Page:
Like today, my tendency as an eighth grader was towards timidity, peacefulness, and reflection. I feared conflict, I was generally non-aggressive. When my friend, John, encouraged me to play high school football, at first I was confused. I didn’t consider myself particularly burly, fast or mean…you know, the football type, but he persisted. As a football coach’s son, he already had a knack of finding football talents in those who didn’t think they had it. He would later become a high school football coach himself (he was born to do it). Anyway, I wasn’t alone on his recruiting list. Once he recruited me, I helped him make sure that the talented prospects in our town came out and played some football. During the years I played, our high school had some of its most successful seasons, due at least in part, to his recruiting and mentoring efforts.
However, let me return to my individual situation. I was (and still am) more the cerebral type, more suited to reading and math than hitting and tackling. I observed the older guys playing varsity high school football, and they were huge, mean and nasty. Even though I was already 6′ 2″ (almost) and 198 pounds in 8th grade–a pretty good-sized kid–I couldn’t see myself as one of these behemoths who played varsity football. My friend John saw it, but I didn’t. In me, he saw a kid that in 3 years would be 6′ 5″ and 250 pounds…a serious college football contender.
He was wrong, of course, about my future physical stature (I am still the same height and weight today as in eighth grade), but he nurtured in my mind a vision of what I could be. Simply put, I was scared of entering the big, brutal world of high school football, and John gave me just enough of a nudge to keep me going. It was peer pressure, plain and simple, but it was the good kind. The kind that makes you more scared of admitting your scared, that makes you push yourself beyond what you would have done without it. In short, I was forced to challenge myself. Metaphorically, I stood on the high-dive for all to see, and I had to jump.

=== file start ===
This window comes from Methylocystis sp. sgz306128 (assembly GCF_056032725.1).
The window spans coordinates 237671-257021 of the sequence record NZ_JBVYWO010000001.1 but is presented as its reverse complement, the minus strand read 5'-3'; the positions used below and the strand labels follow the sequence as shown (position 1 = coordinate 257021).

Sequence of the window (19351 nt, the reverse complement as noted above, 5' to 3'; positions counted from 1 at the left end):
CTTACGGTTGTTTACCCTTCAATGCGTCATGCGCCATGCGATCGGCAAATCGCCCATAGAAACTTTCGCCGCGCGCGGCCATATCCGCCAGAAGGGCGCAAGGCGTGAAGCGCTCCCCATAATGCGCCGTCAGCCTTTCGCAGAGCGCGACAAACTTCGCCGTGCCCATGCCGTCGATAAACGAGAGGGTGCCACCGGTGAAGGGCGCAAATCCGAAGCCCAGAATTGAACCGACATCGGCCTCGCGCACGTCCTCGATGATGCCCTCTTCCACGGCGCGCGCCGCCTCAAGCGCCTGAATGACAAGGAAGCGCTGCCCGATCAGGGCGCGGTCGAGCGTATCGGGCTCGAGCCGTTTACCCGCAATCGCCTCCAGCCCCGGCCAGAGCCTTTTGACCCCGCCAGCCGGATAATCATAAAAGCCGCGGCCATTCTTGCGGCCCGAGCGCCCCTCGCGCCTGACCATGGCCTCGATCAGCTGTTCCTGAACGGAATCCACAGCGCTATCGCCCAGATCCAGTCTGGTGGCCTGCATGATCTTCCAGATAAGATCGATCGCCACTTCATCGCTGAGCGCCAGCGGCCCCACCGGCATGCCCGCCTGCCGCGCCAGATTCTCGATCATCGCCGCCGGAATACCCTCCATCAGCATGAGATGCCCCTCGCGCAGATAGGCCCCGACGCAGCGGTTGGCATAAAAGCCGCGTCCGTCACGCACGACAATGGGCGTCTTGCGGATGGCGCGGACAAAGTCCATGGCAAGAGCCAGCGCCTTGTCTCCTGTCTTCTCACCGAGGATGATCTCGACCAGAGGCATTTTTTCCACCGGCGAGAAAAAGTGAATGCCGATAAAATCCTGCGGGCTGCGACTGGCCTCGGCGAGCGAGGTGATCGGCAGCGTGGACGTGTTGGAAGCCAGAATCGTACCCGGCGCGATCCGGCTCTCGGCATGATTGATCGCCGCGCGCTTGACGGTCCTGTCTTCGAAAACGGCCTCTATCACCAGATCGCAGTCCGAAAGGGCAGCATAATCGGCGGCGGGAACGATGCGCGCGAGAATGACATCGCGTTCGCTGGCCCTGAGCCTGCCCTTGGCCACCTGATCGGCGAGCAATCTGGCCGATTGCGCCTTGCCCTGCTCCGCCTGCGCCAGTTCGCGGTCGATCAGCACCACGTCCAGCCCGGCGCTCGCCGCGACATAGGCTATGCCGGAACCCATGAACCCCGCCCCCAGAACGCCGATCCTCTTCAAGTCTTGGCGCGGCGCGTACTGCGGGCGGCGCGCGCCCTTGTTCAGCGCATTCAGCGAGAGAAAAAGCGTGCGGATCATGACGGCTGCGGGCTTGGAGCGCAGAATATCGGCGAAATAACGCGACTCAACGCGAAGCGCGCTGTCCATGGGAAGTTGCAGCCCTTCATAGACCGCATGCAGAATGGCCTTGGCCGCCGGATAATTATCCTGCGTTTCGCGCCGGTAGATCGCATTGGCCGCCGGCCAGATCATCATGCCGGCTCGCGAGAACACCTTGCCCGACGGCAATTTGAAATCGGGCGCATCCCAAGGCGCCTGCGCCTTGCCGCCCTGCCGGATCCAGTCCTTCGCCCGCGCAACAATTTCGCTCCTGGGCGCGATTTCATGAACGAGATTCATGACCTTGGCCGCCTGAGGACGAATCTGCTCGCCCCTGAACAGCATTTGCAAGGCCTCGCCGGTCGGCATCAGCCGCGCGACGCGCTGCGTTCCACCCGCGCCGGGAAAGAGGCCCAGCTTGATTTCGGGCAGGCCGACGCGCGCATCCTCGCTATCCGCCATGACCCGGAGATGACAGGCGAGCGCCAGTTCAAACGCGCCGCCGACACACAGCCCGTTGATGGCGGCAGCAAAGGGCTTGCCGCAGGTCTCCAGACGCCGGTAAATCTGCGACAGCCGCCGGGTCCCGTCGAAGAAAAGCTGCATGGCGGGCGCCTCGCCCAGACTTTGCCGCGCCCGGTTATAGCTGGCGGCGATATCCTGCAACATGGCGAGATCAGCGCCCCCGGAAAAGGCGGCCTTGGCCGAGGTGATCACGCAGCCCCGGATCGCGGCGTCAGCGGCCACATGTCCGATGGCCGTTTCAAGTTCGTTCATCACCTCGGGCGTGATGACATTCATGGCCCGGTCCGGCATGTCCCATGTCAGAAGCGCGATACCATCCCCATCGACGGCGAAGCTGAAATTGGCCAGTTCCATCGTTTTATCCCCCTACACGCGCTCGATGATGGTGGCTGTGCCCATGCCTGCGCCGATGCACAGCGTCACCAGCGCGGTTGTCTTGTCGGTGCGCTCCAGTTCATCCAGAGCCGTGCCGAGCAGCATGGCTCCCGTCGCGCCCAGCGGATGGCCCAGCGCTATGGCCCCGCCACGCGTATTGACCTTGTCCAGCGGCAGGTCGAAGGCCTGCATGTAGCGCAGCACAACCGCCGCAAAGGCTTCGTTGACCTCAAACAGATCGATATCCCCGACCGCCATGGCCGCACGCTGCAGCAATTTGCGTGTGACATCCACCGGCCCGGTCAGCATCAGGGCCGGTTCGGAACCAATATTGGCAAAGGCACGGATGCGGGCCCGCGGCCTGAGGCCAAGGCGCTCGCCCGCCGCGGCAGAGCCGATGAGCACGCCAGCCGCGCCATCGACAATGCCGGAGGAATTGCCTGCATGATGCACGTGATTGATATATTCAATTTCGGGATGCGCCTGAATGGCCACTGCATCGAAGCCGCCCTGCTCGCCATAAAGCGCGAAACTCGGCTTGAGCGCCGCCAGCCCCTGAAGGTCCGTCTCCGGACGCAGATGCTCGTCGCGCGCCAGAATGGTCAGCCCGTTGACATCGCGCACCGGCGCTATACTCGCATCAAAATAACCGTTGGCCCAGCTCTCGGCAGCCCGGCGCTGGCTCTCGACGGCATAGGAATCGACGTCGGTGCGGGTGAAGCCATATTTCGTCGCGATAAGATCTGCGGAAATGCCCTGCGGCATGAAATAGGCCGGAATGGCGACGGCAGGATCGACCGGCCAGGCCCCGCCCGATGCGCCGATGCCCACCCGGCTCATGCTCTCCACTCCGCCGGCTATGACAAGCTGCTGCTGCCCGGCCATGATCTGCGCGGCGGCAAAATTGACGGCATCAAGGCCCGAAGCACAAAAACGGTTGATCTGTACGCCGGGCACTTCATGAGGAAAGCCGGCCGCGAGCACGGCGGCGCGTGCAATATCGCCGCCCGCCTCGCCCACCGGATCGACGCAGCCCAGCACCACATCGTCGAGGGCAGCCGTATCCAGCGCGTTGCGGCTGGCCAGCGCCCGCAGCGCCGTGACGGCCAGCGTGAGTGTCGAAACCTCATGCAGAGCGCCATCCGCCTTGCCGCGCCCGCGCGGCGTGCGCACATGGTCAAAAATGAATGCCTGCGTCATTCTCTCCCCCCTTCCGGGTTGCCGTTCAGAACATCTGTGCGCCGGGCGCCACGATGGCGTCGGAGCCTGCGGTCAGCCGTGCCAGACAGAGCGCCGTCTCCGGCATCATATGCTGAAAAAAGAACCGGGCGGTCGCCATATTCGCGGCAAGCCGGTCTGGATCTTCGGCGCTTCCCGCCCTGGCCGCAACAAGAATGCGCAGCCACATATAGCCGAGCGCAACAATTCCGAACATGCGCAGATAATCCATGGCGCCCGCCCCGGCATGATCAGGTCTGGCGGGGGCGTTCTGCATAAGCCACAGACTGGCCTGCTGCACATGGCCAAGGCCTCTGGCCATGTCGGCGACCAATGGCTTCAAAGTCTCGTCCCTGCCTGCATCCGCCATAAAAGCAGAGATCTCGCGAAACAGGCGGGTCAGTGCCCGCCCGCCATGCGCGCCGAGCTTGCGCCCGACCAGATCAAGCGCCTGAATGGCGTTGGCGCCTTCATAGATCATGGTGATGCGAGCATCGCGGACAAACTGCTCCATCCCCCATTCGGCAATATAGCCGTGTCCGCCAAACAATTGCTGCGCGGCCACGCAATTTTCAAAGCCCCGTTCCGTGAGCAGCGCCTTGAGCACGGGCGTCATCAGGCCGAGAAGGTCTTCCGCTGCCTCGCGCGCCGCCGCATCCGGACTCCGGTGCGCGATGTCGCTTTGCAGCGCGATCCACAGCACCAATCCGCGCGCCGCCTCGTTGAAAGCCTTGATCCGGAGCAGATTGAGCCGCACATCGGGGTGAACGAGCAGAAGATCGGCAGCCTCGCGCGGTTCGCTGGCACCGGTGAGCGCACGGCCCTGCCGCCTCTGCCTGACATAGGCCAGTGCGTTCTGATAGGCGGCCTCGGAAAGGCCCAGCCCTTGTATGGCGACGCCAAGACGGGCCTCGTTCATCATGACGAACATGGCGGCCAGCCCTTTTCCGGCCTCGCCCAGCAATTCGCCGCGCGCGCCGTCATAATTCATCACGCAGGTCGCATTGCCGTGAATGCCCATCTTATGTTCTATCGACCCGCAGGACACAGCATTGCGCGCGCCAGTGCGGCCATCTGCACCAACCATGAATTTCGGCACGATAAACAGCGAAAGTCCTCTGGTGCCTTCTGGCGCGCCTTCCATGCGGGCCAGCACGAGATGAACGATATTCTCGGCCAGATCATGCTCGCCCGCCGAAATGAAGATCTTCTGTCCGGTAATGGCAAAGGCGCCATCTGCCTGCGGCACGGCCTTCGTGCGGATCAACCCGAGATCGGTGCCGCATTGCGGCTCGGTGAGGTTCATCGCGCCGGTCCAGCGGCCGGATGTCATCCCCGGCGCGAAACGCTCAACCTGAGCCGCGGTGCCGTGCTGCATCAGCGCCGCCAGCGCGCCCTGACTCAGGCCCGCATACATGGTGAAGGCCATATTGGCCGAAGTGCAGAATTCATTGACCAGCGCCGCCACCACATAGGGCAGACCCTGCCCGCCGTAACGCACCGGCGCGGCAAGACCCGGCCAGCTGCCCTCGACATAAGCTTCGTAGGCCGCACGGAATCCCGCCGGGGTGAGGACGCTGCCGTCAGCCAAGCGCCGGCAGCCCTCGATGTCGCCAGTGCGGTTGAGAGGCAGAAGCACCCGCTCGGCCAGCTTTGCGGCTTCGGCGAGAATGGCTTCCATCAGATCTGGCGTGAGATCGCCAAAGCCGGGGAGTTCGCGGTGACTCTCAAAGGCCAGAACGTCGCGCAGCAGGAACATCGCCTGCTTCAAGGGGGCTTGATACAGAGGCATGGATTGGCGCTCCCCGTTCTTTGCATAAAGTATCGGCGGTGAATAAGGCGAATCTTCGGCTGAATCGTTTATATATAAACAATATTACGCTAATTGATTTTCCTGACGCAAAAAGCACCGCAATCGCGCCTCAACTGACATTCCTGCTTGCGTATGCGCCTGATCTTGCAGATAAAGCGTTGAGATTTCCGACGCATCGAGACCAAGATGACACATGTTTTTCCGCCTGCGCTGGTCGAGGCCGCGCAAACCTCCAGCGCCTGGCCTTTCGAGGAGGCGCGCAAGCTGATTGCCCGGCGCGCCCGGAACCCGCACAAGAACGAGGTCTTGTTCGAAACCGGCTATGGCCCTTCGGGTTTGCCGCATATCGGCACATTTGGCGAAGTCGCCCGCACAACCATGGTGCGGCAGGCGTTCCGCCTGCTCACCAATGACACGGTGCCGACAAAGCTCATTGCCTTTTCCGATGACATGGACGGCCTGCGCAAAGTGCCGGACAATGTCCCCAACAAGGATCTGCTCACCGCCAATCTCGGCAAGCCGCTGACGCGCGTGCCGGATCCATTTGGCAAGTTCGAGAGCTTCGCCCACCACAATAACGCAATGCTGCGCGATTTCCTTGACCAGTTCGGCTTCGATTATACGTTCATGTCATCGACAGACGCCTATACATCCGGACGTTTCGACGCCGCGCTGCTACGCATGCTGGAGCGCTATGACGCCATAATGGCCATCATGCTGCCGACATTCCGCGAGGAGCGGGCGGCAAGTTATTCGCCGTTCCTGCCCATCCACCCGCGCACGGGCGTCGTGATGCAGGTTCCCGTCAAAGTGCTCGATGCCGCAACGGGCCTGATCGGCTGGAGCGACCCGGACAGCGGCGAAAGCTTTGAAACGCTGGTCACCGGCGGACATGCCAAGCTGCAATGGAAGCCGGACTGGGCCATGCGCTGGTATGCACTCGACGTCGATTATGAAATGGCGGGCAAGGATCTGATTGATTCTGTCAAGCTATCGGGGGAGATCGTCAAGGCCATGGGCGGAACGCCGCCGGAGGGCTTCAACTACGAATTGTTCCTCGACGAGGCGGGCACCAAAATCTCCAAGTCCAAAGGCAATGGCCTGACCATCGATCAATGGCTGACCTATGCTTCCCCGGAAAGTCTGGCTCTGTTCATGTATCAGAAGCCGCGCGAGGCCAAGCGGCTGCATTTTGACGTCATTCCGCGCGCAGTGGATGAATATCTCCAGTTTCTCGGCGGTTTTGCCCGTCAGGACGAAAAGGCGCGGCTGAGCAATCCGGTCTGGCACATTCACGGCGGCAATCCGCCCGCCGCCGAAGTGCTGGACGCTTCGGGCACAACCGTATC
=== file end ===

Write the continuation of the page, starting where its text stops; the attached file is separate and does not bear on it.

Yes, this story is about challenging myself. It is a vivid memory of my taking on something that seemed way too big for me. From a “change the world” perspective, it is a small quaint story, but from a personal training perspective, in preparing me for taking on the world and teaching me “how to live,” it was monumental. The results of taking on this challenge, despite my anxiety were a lesson that I would take with me the rest of my life. It was the first in a series of similar stories of jumping into something that seemed too big for me, but doing it anyway, having courage and determination.
My football career was longer than I expected and successful in many ways. It taught me about my potential and my limitations. I learned to commit myself to being the best at my position, despite what I thought were my limitations, and it led to the following:
- I realized very quickly that those of my age group were no mightier than me in strength and ability. Different, yes, not necessarily better. In fact, I realized I was gifted athletically in many ways. In the larger sense, it taught me to leverage my strengths while knowing and tending to my weaknesses.
- As a freshman, I was brought up to the sophomore team as a freshman and played at the next higher level. This success raised my expectation of myself, and challenged me to perform even better. I would be called to “the next level” often in my life.